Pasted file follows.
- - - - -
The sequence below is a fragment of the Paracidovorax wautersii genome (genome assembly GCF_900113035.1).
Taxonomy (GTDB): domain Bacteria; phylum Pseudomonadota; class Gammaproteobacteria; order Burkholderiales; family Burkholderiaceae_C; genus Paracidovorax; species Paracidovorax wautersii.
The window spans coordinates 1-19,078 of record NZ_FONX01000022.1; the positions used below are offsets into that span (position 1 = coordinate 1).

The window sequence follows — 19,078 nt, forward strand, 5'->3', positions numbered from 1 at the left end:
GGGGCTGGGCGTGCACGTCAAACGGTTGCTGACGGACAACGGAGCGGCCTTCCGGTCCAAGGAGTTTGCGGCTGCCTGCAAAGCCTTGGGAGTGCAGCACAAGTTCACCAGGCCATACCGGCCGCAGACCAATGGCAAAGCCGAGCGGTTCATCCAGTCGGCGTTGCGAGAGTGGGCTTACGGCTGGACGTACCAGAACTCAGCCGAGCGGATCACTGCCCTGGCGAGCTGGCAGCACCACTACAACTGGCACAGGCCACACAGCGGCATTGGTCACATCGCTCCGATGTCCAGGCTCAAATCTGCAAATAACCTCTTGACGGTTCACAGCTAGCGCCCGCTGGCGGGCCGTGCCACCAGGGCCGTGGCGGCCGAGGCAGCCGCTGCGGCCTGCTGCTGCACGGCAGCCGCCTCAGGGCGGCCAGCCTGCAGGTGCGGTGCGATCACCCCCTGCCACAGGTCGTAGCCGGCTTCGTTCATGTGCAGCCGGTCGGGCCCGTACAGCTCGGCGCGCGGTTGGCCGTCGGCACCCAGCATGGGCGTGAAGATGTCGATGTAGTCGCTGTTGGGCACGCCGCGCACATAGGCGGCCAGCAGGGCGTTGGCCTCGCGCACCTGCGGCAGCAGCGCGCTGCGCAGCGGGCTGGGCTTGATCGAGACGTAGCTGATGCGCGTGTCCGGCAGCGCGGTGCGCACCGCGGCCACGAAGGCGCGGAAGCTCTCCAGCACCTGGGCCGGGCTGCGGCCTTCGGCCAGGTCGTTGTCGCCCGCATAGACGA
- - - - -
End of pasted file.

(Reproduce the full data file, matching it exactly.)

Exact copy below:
The sequence below is a fragment of the Paracidovorax wautersii genome (genome assembly GCF_900113035.1).
Taxonomy (GTDB): domain Bacteria; phylum Pseudomonadota; class Gammaproteobacteria; order Burkholderiales; family Burkholderiaceae_C; genus Paracidovorax; species Paracidovorax wautersii.
The window spans coordinates 1-19,078 of record NZ_FONX01000022.1; the positions used below are offsets into that span (position 1 = coordinate 1).

The window sequence follows — 19,078 nt, forward strand, 5'->3', positions numbered from 1 at the left end:
GGGGCTGGGCGTGCACGTCAAACGGTTGCTGACGGACAACGGAGCGGCCTTCCGGTCCAAGGAGTTTGCGGCTGCCTGCAAAGCCTTGGGAGTGCAGCACAAGTTCACCAGGCCATACCGGCCGCAGACCAATGGCAAAGCCGAGCGGTTCATCCAGTCGGCGTTGCGAGAGTGGGCTTACGGCTGGACGTACCAGAACTCAGCCGAGCGGATCACTGCCCTGGCGAGCTGGCAGCACCACTACAACTGGCACAGGCCACACAGCGGCATTGGTCACATCGCTCCGATGTCCAGGCTCAAATCTGCAAATAACCTCTTGACGGTTCACAGCTAGCGCCCGCTGGCGGGCCGTGCCACCAGGGCCGTGGCGGCCGAGGCAGCCGCTGCGGCCTGCTGCTGCACGGCAGCCGCCTCAGGGCGGCCAGCCTGCAGGTGCGGTGCGATCACCCCCTGCCACAGGTCGTAGCCGGCTTCGTTCATGTGCAGCCGGTCGGGCCCGTACAGCTCGGCGCGCGGTTGGCCGTCGGCACCCAGCATGGGCGTGAAGATGTCGATGTAGTCGCTGTTGGGCACGCCGCGCACATAGGCGGCCAGCAGGGCGTTGGCCTCGCGCACCTGCGGCAGCAGCGCGCTGCGCAGCGGGCTGGGCTTGATCGAGACGTAGCTGATGCGCGTGTCCGGCAGCGCGGTGCGCACCGCGGCCACGAAGGCGCGGAAGCTCTCCAGCACCTGGGCCGGGCTGCGGCCTTCGGCCAGGTCGTTGTCGCCCGCATAGACGA